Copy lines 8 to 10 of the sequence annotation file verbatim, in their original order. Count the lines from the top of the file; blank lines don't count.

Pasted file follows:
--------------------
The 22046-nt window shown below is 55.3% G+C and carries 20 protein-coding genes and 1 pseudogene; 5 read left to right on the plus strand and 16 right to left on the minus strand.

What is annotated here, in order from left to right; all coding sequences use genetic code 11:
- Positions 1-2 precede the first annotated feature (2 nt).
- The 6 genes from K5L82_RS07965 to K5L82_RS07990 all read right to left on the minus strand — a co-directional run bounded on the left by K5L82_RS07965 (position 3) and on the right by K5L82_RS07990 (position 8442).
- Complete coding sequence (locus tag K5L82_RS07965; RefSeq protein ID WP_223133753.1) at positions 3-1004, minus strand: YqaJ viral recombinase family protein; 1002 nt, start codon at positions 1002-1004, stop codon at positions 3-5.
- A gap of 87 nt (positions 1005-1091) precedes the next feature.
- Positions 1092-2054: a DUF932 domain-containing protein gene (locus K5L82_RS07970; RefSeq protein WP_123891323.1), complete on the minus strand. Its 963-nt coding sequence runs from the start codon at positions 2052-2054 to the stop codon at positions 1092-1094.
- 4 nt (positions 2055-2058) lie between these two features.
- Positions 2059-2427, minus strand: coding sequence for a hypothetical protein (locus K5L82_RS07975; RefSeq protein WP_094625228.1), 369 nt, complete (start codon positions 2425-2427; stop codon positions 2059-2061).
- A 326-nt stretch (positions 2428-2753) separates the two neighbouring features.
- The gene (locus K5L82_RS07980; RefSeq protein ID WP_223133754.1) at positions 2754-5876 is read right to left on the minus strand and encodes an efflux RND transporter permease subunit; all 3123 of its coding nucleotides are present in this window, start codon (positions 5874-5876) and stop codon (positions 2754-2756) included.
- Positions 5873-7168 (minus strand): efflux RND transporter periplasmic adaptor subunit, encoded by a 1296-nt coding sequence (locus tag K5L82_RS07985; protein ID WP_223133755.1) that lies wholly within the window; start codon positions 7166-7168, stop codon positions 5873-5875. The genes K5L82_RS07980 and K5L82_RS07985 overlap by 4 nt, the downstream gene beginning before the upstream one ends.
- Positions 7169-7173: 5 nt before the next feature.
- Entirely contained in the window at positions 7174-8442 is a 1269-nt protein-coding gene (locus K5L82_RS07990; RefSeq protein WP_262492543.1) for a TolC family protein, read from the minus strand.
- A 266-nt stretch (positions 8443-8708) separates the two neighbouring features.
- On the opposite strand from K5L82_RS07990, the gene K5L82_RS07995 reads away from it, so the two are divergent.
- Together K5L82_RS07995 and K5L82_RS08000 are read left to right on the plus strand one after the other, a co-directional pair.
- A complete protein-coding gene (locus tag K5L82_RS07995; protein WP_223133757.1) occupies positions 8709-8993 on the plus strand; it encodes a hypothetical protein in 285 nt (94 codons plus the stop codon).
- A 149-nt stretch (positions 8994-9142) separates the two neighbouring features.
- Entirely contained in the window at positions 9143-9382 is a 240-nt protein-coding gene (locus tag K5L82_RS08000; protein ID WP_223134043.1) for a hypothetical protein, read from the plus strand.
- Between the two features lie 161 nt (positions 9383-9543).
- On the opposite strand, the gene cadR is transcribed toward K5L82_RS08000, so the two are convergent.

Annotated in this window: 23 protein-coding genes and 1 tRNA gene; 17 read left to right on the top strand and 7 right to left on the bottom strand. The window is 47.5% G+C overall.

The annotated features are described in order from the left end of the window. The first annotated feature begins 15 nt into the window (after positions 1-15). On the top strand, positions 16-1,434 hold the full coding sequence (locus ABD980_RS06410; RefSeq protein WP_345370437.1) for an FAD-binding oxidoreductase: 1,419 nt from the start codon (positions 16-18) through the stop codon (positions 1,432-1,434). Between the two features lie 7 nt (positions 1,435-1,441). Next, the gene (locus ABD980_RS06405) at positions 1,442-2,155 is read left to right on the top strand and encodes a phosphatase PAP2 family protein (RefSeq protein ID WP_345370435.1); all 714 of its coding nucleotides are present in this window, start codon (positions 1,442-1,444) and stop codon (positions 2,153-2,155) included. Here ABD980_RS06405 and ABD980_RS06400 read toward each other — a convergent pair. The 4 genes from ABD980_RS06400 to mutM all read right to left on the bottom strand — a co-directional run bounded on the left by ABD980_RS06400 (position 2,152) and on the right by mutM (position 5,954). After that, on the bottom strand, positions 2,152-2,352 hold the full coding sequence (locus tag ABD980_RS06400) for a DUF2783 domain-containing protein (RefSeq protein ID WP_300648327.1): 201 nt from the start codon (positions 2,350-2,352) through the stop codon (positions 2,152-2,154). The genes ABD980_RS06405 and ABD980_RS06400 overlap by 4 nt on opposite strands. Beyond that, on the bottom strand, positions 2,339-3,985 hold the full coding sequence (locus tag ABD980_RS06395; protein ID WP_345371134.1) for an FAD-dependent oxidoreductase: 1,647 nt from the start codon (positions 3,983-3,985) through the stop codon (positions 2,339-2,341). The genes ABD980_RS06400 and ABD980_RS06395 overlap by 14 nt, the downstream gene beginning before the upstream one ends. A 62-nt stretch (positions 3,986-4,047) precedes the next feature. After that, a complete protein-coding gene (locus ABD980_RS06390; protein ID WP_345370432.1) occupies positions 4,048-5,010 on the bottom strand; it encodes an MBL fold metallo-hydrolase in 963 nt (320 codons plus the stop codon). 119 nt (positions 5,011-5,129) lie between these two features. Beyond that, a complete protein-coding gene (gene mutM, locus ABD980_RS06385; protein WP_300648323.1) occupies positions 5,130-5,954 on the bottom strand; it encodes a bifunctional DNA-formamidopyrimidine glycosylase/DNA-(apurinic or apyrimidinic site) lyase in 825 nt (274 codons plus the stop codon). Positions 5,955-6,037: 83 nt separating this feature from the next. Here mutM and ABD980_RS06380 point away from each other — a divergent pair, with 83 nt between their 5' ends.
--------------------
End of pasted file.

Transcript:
- 4 nt (positions 2055-2058) lie between these two features.
- Positions 2059-2427, minus strand: coding sequence for a hypothetical protein (locus K5L82_RS07975; RefSeq protein WP_094625228.1), 369 nt, complete (start codon positions 2425-2427; stop codon positions 2059-2061).
- A 326-nt stretch (positions 2428-2753) separates the two neighbouring features.